Lost your creative mojo? Struggling to find photographic inspiration? Lee Frost suggests some ways to put some oomph back into your images
It happens to us all at some stage. We head out with a camera, fully intent on taking some great photographs, only to return home with an empty memory card feeling deflated and confused. It’s the photographic equivalent of writer’s block. The light’s okay, the location is interesting, you were feeling keen when you set off earlier that day, but then it’s like someone flicks a switch and your inspiration drifts away on the breeze and try as you might, you can’t seem to get it back.
Some photography enthusiasts see this as a sign that it’s time to find another hobby and hang up their cameras for good. But when you used to be passionate about something and that passion fades, there’s usually a simple explanation and a simple solution. In many cases it’s down to boredom. If you find yourself shooting the same subjects or locations month-in, month-out, chances are you’ll eventually run out of creative steam. You’ll stop feeling inspired, your ideas will run out and the photographs you do take will just make matters worse!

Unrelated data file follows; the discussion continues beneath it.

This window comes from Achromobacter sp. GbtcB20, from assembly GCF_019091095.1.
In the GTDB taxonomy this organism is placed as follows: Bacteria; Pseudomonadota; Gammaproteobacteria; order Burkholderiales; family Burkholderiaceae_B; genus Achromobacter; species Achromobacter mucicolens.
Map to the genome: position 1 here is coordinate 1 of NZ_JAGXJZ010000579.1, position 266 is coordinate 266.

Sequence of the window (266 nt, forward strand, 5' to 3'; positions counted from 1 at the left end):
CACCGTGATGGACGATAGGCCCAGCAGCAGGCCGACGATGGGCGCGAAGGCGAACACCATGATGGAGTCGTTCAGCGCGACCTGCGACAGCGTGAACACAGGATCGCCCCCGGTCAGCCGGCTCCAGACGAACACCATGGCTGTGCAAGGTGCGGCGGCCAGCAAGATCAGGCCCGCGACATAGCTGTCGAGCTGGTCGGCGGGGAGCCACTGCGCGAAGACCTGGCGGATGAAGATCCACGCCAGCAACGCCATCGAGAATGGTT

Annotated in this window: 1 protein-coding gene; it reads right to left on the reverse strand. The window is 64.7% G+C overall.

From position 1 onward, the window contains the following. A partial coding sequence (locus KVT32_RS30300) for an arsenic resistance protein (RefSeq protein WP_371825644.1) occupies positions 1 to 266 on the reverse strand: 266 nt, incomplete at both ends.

Tip 1. Find a photo friend
Photography tends to be a solitary pursuit, but that also means it can get lonely at times, and if the creative juices aren’t flowing, it’s easy to pack up and head home. One solution is to go out shooting with other keen photographers, so that you can bounce ideas around, compare images, learn from each other and enjoy the company of like-minded souls.
Joining a camera club is a good way to meet other photographers. Alternatively, try booking yourself onto a photo workshop where you can spend a few days immersed in photography with other enthusiasts and have an expert on hand, too, to offer help, advice and inspiration.
Tip 2. Buy a film camera